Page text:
It's almost here!

It’s almost here!

E can’t contain his excitement. He went with his sister D to Tyler, TX (up near Dallas) a couple of months ago to visit family, and they stopped at the Torchy’s there. E says that this Torchy’s is being built like the one in Tyler, so he’s doubly excited about it.

If you’re wondering how a grown man can get so excited over a chain taco restaurant. . .well, you’ve never been to Texas, have you? We take this kind of thing VERY seriously. And even thinking about dissing someone for this kind of enthusiasm will get you in a lot of trouble very fast. We don’t mess around in Texas!

Once the workers inside the place realized we weren’t going to walk in or storm the place (I mean, really) they were OK with us peering in through the plate glass windows. We were just curious, nothing more.

Will they send out free try-us coupons when they open? We certainly hope so!

With that, we headed home, and he dropped me off by my building. It was a fun time for two friends with coupons for free lunch and a little extra time on their hands.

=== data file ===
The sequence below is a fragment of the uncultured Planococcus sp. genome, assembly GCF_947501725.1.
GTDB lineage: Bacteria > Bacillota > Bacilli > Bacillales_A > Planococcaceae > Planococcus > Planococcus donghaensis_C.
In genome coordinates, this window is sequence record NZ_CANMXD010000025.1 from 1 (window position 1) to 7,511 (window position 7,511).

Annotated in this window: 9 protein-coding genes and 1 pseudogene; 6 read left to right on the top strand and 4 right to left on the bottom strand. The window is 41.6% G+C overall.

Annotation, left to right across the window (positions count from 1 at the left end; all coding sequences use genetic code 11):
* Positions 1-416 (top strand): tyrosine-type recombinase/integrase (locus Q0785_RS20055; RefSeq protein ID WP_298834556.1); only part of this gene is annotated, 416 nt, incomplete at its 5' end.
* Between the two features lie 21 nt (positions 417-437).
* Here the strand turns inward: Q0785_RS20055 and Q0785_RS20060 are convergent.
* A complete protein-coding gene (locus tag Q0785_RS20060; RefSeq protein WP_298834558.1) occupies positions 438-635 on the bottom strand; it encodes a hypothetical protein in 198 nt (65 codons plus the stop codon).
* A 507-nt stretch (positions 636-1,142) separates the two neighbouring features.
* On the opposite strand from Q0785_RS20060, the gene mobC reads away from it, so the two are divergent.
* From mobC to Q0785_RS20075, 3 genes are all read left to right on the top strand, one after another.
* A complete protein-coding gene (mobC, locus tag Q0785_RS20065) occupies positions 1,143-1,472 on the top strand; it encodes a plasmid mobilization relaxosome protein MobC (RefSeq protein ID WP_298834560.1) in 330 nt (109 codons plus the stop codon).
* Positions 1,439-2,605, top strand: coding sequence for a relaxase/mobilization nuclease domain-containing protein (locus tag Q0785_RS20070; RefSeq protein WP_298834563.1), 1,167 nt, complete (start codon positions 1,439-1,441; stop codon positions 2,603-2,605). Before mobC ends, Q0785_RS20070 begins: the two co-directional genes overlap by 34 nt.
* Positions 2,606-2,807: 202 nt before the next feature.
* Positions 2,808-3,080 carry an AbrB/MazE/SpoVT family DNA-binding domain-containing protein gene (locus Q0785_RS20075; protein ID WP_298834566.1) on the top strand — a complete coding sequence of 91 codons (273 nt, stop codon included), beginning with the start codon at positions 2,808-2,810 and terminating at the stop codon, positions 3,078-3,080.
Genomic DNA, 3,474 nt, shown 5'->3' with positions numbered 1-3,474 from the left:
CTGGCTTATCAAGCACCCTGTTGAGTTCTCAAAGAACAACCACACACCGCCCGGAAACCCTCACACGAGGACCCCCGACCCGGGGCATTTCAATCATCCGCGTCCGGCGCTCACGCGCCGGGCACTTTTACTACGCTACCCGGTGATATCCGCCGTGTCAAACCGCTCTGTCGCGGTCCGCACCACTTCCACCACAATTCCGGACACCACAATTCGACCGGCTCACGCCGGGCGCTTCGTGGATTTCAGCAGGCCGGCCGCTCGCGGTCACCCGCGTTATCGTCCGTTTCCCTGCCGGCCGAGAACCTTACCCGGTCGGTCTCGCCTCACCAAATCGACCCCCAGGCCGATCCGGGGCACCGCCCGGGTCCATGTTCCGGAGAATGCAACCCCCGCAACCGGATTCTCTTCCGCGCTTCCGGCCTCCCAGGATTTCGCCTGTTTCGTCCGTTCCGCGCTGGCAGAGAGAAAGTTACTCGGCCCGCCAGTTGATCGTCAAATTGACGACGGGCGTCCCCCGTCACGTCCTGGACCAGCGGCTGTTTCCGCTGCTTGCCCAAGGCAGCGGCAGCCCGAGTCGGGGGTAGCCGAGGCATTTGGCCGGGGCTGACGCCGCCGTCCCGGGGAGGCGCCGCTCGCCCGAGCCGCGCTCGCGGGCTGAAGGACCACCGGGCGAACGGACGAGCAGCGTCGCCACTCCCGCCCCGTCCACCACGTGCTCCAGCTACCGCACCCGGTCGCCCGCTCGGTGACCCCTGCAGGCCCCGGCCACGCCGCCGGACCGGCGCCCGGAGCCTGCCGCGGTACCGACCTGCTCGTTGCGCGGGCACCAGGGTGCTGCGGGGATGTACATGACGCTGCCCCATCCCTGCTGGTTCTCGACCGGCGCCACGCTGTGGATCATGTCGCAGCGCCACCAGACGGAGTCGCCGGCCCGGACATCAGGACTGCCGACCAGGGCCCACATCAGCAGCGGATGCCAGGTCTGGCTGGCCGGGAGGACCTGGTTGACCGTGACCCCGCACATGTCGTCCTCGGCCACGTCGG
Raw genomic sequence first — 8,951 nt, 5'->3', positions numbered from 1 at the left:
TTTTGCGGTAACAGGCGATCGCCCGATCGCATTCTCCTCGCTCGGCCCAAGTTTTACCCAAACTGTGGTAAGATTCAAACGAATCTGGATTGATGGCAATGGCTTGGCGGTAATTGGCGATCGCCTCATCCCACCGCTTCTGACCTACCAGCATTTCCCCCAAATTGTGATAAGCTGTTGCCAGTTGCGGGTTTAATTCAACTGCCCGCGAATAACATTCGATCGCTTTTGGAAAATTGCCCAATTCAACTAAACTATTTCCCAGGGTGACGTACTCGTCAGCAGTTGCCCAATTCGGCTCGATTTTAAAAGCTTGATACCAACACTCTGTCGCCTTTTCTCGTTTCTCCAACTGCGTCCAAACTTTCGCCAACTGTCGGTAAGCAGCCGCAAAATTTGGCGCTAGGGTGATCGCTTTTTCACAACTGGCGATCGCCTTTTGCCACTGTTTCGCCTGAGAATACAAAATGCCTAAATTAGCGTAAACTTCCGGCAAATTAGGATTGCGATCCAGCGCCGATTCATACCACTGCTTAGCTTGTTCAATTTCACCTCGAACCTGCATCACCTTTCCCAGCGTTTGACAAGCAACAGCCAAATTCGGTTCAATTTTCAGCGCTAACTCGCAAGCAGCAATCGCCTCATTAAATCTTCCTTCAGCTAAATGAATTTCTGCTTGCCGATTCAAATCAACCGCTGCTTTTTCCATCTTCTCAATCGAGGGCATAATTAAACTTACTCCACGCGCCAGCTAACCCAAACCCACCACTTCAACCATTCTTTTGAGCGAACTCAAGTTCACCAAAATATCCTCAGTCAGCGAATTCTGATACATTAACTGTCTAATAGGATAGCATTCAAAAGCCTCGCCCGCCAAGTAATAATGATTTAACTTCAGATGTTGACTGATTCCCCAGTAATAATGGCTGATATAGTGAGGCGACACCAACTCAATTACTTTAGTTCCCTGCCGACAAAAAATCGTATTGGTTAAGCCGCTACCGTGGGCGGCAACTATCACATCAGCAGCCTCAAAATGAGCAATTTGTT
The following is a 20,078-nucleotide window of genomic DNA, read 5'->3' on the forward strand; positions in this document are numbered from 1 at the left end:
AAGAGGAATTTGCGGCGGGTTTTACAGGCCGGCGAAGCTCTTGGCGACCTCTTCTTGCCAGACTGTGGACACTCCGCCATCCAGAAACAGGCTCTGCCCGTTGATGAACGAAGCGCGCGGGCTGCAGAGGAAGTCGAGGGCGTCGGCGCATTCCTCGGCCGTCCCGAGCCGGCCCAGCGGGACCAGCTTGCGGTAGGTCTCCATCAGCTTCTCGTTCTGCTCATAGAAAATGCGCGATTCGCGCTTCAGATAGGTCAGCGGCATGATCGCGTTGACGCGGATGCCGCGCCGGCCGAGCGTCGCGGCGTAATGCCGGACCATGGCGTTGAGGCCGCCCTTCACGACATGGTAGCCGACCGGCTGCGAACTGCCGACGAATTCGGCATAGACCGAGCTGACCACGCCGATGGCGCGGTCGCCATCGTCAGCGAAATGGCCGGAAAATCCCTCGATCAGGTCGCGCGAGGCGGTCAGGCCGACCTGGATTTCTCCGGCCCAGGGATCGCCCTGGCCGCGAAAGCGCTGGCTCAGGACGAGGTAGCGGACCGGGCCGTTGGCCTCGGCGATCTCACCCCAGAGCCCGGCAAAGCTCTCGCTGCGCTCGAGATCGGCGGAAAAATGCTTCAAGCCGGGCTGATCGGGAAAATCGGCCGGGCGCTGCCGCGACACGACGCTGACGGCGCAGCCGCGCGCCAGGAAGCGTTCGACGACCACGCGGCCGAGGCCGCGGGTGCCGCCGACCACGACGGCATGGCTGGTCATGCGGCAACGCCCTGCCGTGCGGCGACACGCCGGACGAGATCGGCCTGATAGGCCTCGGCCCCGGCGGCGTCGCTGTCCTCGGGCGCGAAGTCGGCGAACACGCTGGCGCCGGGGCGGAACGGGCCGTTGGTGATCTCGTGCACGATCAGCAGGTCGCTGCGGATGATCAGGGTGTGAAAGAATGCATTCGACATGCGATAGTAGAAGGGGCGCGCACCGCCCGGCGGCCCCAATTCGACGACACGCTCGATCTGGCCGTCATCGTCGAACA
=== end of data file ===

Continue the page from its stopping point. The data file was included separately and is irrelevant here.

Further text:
But wait–there’s more!

I needed to head out again, and back over by Target for something else. (E was driving, I didn’t want to drag him all over the place on my account.) Once I got what I needed, I headed to the HEB in Friendswood for. . .a can of coffee. See, in all the fun on Saturday, I completely forgot to get more coffee to make my regular iced stuff on the weekends. Because I didn’t realize that HEB’s Healthy Living promotion was a weekend thing, I ran into two blokes handing out samples of. . .Chike High Protein Coffee! They made it with HEB’s refrigerated almond milk, and they were sampling the Mocha blend! So I sat through their spiel while I had another sample cup, and bought. . .one more envelope, on sale, which I had this morning. No, I’m not buying them anymore, honest, unless I have a job that requires long drives. THEN I’ll be buying the big bags, carrying some milk with me and shaking it up mid-morning.

Last time I bought coffee for iced, I decided to try HEB’s “Classic Decaf.” not the fancy stuff in a bag, like the stuff I sent my Aunt recently.

Coffee!

Coffee!

I sent her the good stuff. But I realized that I was buying higher grade coffee than I might have needed. So I tried this kind. First I bought the 13 ounce can, just to try it, since it was $2.68. Made it hot, tasted good, so the next batch was made for iced, and it was also really good. Yesterday, I bought the bigger can, which cost $7.98 for 2 pounds, 7 ounces. That will last me for a while.